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Diagnosis and Treatment |

Treatment of Infections Due to Methicillin-Resistant Staphylococcus aureus

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▸Requests for reprints should be addressed to Chatrchai Watanakunakorn, M.D.; St. Elizabeth Hospital Medical Center, 1044 Belmont Avenue, P.O. Box 1790; Youngstown, OH 44501.

Youngstown and Rootstown, Ohio

©1982 American College of PhysiciansAmerican College of Physicians

Ann Intern Med. 1982;97(3):376-378. doi:10.7326/0003-4819-97-3-376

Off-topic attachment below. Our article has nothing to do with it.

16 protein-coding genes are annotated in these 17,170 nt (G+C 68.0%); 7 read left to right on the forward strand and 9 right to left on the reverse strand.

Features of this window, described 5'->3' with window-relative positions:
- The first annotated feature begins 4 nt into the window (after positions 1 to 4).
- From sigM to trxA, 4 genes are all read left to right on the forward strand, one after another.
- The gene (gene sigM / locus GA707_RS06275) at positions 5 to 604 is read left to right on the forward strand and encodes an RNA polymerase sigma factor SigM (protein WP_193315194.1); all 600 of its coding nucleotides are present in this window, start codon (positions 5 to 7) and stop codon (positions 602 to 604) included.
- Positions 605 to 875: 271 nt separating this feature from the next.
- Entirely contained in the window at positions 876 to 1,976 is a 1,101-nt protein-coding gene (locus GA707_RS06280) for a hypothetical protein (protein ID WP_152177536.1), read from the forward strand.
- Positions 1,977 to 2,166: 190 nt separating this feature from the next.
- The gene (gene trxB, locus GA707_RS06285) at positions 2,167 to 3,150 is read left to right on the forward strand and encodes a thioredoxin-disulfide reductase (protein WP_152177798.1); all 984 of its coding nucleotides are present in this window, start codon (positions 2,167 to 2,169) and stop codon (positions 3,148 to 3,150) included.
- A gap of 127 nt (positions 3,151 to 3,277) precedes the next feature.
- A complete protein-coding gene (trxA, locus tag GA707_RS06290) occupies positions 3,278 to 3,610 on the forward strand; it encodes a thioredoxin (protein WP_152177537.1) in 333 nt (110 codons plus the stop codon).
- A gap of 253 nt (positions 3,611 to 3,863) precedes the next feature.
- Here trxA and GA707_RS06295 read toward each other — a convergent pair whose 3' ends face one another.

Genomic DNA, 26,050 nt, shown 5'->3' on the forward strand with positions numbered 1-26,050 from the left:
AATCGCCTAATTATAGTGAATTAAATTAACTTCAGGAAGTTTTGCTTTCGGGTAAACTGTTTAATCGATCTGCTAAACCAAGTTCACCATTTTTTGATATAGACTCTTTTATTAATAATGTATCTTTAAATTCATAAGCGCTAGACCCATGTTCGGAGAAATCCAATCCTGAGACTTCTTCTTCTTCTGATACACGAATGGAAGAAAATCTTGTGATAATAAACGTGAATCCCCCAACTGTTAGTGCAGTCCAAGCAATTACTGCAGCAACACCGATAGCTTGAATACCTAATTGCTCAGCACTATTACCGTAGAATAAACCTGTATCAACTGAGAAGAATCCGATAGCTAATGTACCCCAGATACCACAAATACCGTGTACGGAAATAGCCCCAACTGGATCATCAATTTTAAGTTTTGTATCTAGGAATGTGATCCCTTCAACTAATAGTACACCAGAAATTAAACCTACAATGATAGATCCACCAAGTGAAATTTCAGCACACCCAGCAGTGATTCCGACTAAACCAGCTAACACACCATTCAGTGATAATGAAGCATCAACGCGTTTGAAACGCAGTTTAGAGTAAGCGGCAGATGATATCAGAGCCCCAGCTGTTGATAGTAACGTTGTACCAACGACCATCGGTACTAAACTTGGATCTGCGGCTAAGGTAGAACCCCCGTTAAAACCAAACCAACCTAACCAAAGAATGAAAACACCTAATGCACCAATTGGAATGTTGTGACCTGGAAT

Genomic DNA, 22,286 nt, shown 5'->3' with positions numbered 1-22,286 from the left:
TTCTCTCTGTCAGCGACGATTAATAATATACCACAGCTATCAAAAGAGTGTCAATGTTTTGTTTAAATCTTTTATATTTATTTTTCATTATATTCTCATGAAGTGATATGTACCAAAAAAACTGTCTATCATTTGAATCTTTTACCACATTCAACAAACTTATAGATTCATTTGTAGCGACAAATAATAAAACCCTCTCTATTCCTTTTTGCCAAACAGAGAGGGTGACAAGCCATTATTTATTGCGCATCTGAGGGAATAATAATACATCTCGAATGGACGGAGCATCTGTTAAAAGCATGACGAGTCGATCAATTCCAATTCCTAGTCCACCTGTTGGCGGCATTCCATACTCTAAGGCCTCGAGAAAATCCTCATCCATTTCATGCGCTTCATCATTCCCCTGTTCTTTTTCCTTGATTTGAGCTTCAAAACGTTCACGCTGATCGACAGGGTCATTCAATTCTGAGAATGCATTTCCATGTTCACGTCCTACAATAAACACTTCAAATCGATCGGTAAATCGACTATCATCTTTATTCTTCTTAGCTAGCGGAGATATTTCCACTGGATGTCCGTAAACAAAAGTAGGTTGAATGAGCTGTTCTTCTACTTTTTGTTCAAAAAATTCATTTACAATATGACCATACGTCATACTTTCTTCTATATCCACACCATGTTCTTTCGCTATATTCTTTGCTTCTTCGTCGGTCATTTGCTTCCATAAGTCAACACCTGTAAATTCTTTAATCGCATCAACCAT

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Strains of methicillin-resistant Staphylococcus aureus are resistant to other penicillins. The in-vitro susceptibility to the cephalosporins differs among strains. Some strains, susceptible to cephalosporins by the standard disk susceptibility test, are proved resistant by the quantitative dilution test; they may show pop-up colonies within the zone of inhibition when incubated further at room temperature. The clinical efficacy of the cephalosporins with or without an aminoglycoside in treating infections due to methicillin-resistant S. aureus is in doubt. To date, all strains of methicillin-resistant S. aureus have been susceptible to vancomycin. In-vitro antagonism of vancomycin and rifampin against S. aureus has been shown. Thus, vancomycin alone appears to be the treatment of choice; if this treatment fails, aminoglycoside or rifampin should be added. Serum bactericidal titers should be carefully monitored before and after the addition of the new agent and in-vitro time-kill studies of combination of antibiotics done if feasible.





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